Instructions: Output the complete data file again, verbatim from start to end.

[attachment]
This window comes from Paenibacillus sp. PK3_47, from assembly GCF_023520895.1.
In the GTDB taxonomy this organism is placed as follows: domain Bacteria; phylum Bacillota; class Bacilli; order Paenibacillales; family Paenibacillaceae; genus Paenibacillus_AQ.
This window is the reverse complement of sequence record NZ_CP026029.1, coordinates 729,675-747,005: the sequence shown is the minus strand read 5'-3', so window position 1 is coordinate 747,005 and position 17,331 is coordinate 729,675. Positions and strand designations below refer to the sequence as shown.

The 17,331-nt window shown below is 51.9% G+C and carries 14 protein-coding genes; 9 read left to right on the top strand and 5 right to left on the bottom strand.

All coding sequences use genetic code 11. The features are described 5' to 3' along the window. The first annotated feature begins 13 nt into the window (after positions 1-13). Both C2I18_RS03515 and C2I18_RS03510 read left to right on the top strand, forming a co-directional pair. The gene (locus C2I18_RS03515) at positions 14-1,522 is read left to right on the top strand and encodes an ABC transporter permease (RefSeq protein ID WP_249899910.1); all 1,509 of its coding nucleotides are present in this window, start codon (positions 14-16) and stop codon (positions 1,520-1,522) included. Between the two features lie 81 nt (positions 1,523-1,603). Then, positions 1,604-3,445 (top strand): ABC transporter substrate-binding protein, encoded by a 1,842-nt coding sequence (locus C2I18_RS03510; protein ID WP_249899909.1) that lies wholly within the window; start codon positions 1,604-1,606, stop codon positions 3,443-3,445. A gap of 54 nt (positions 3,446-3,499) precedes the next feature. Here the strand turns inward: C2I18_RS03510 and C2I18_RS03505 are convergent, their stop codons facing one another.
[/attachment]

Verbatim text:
This window comes from Paenibacillus sp. PK3_47, from assembly GCF_023520895.1.
In the GTDB taxonomy this organism is placed as follows: domain Bacteria; phylum Bacillota; class Bacilli; order Paenibacillales; family Paenibacillaceae; genus Paenibacillus_AQ.
This window is the reverse complement of sequence record NZ_CP026029.1, coordinates 729,675-747,005: the sequence shown is the minus strand read 5'-3', so window position 1 is coordinate 747,005 and position 17,331 is coordinate 729,675. Positions and strand designations below refer to the sequence as shown.

The 17,331-nt window shown below is 51.9% G+C and carries 14 protein-coding genes; 9 read left to right on the top strand and 5 right to left on the bottom strand.

All coding sequences use genetic code 11. The features are described 5' to 3' along the window. The first annotated feature begins 13 nt into the window (after positions 1-13). Both C2I18_RS03515 and C2I18_RS03510 read left to right on the top strand, forming a co-directional pair. The gene (locus C2I18_RS03515) at positions 14-1,522 is read left to right on the top strand and encodes an ABC transporter permease (RefSeq protein ID WP_249899910.1); all 1,509 of its coding nucleotides are present in this window, start codon (positions 14-16) and stop codon (positions 1,520-1,522) included. Between the two features lie 81 nt (positions 1,523-1,603). Then, positions 1,604-3,445 (top strand): ABC transporter substrate-binding protein, encoded by a 1,842-nt coding sequence (locus C2I18_RS03510; protein ID WP_249899909.1) that lies wholly within the window; start codon positions 1,604-1,606, stop codon positions 3,443-3,445. A gap of 54 nt (positions 3,446-3,499) precedes the next feature. Here the strand turns inward: C2I18_RS03510 and C2I18_RS03505 are convergent, their stop codons facing one another.